- Groundskeepers may not always receive significant public recognition.
Useful Skills to Have as a Groundskeeper
- Safety Awareness
- Physical Stamina for Handling Demanding Tasks
- Landscaping and Horticultural Knowledge
- Proficiency in Operating and Maintaining Groundskeeping Equipment
- Attention to Detail
Popular Groundskeeping Specialties
- Sports Field Maintenance Specialist
- Tree Care and Arboriculture Specialist
- Ornamental Gardening Specialist
- Irrigation Systems Management Specialist
- Park and Recreation Maintenance Specialist
- Pest and Weed Control Specialist
How to become a Groundskeeper
There are many different ways to become a groundskeeper. You can develop the knowledge and skills needed to be successful in this field whether through specific educational programs or on-the-job training.
Educational options for becoming a groundskeeper can vary depending on the level of specialization and career advancement you seek. Here are some educational paths you can consider:
High School Diploma or GED
While groundskeepers typically don’t need any formal education to enter the field, opting to pursue a high school diploma or equivalent can potentially provide you with a competitive advantage in the job market. Some employers prioritize candidates with a high school education over non-degree holders.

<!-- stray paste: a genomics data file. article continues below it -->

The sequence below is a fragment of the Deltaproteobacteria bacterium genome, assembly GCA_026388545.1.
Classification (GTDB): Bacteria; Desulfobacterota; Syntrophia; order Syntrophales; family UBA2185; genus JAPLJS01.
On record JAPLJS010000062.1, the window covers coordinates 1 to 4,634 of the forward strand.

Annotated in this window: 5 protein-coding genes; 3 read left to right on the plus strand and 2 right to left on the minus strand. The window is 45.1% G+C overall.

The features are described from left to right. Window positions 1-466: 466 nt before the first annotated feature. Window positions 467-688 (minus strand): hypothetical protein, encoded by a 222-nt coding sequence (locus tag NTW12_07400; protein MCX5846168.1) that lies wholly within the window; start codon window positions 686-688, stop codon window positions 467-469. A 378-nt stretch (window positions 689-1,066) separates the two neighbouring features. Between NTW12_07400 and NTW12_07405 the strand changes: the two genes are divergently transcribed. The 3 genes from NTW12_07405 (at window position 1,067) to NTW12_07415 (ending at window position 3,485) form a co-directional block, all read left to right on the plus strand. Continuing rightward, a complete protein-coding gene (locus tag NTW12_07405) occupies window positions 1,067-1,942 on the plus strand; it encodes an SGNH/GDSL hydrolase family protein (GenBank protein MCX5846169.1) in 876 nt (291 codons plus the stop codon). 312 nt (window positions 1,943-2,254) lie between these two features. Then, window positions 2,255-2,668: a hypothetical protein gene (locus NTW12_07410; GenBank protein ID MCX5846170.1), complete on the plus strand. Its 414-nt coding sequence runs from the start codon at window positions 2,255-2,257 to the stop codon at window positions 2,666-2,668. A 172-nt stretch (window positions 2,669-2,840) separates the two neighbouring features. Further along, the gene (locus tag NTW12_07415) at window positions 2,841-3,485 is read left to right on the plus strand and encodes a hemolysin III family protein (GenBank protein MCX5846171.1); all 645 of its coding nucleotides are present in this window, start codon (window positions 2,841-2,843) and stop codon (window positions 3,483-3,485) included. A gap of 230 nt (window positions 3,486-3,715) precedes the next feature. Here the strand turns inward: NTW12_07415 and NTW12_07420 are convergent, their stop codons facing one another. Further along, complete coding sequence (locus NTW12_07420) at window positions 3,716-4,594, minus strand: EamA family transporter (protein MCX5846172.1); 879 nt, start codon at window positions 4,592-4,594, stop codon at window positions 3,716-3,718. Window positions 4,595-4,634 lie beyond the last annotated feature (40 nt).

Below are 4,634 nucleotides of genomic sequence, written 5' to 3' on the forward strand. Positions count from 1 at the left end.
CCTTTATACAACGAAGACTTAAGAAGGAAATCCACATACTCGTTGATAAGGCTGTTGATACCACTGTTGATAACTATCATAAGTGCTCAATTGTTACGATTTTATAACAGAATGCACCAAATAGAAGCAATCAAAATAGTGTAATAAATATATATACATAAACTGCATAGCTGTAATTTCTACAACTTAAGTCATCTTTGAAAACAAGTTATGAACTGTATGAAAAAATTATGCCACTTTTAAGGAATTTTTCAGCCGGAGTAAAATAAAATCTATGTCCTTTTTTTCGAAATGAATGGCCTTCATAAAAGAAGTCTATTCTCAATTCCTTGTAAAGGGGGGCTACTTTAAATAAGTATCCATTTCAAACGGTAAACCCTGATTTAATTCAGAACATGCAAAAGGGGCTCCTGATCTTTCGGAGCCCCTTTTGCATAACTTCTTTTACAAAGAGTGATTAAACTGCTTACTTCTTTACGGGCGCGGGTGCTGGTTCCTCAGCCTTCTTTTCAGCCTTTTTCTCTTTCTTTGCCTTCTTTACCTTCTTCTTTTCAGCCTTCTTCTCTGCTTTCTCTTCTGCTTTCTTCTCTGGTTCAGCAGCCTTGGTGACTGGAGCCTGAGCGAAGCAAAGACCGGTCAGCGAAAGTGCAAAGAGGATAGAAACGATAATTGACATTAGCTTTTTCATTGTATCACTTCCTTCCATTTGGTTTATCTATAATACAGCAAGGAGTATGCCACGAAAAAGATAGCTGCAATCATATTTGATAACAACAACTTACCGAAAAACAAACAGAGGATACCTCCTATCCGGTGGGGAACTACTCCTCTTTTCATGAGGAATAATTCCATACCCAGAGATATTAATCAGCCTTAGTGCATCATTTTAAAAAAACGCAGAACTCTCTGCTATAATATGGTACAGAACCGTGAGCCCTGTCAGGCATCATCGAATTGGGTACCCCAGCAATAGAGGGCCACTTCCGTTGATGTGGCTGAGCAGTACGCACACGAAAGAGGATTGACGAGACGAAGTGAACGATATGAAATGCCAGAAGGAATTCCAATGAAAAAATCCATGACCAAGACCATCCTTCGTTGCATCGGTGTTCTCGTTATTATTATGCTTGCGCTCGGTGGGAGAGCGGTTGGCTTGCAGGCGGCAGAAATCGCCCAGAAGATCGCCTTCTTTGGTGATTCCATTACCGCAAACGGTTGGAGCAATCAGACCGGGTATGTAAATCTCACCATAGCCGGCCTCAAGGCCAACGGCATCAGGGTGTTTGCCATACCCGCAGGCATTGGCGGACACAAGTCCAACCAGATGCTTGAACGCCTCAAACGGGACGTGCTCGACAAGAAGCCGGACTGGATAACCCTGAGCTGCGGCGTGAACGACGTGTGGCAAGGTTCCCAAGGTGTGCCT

Vocational or Technical Programs
Many vocational schools and community colleges offer certificate or diploma programs in landscaping, groundskeeping, or horticulture. These programs provide hands-on training and cover topics such as plant care, landscape design, and equipment operation.
Pursuing an associate’s degree in horticulture, landscape management, or a related field can provide a more comprehensive education and enhance your job prospects. These programs typically delve deeper into plant science, irrigation systems, pest management, and landscape planning.
An associate’s degree in groundskeeping typically takes two years to complete.
For those interested in advancing their career in groundskeeping or moving into management positions, a bachelor’s degree in horticulture, landscape architecture, or environmental science can be beneficial. This level of education provides a broader understanding of plants, ecosystems, and sustainable landscaping practices.
A bachelor’s degree in groundskeeping typically takes four years to complete and it will cost between US$12,000 to US$26,000 depending on whether the student is in state or out of state.
For a certificate in groundskeeping, the cost typically ranges from US$250 to US$300. Some of the possible certificates include grounds maintenance certification, turfgrass management certification, arboriculture certification, and irrigation technician certification.
Several organizations offer certifications specific to groundskeeping and landscaping and it typically takes from a few months to one year to complete the program.
Can I become a Groundskeeper through online education?
It is possible to become a groundskeeper through online education. While certain aspects of groundskeeping, such as hands-on practical experience, may be more challenging to acquire through online learning alone, there are online programs and courses available that provide education and training in groundskeeping.